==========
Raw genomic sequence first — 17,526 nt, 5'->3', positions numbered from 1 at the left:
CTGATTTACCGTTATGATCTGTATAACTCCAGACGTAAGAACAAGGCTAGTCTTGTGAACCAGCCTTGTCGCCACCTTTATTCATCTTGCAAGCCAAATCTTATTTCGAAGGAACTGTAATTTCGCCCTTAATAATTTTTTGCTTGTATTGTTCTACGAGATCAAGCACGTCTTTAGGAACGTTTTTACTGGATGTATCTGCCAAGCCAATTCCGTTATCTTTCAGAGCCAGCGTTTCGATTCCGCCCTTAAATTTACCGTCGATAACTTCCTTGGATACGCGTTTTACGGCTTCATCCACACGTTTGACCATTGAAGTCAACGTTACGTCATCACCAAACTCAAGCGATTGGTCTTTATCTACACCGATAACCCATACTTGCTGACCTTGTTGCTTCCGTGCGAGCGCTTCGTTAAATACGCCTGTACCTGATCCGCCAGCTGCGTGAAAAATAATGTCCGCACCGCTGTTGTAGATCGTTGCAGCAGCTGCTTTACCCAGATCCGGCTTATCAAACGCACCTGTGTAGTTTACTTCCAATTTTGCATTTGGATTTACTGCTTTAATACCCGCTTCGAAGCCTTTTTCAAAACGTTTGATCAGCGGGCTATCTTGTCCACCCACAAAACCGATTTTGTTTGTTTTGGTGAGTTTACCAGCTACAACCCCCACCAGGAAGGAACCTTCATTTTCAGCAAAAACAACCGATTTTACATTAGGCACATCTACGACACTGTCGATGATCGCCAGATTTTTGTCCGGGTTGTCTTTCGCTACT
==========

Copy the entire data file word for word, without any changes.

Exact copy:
Raw genomic sequence first — 17,526 nt, 5'->3', positions numbered from 1 at the left:
CTGATTTACCGTTATGATCTGTATAACTCCAGACGTAAGAACAAGGCTAGTCTTGTGAACCAGCCTTGTCGCCACCTTTATTCATCTTGCAAGCCAAATCTTATTTCGAAGGAACTGTAATTTCGCCCTTAATAATTTTTTGCTTGTATTGTTCTACGAGATCAAGCACGTCTTTAGGAACGTTTTTACTGGATGTATCTGCCAAGCCAATTCCGTTATCTTTCAGAGCCAGCGTTTCGATTCCGCCCTTAAATTTACCGTCGATAACTTCCTTGGATACGCGTTTTACGGCTTCATCCACACGTTTGACCATTGAAGTCAACGTTACGTCATCACCAAACTCAAGCGATTGGTCTTTATCTACACCGATAACCCATACTTGCTGACCTTGTTGCTTCCGTGCGAGCGCTTCGTTAAATACGCCTGTACCTGATCCGCCAGCTGCGTGAAAAATAATGTCCGCACCGCTGTTGTAGATCGTTGCAGCAGCTGCTTTACCCAGATCCGGCTTATCAAACGCACCTGTGTAGTTTACTTCCAATTTTGCATTTGGATTTACTGCTTTAATACCCGCTTCGAAGCCTTTTTCAAAACGTTTGATCAGCGGGCTATCTTGTCCACCCACAAAACCGATTTTGTTTGTTTTGGTGAGTTTACCAGCTACAACCCCCACCAGGAAGGAACCTTCATTTTCAGCAAAAACAACCGATTTTACATTAGGCACATCTACGACACTGTCGATGATCGCCAGATTTTTGTCCGGGTTGTCTTTCGCTACT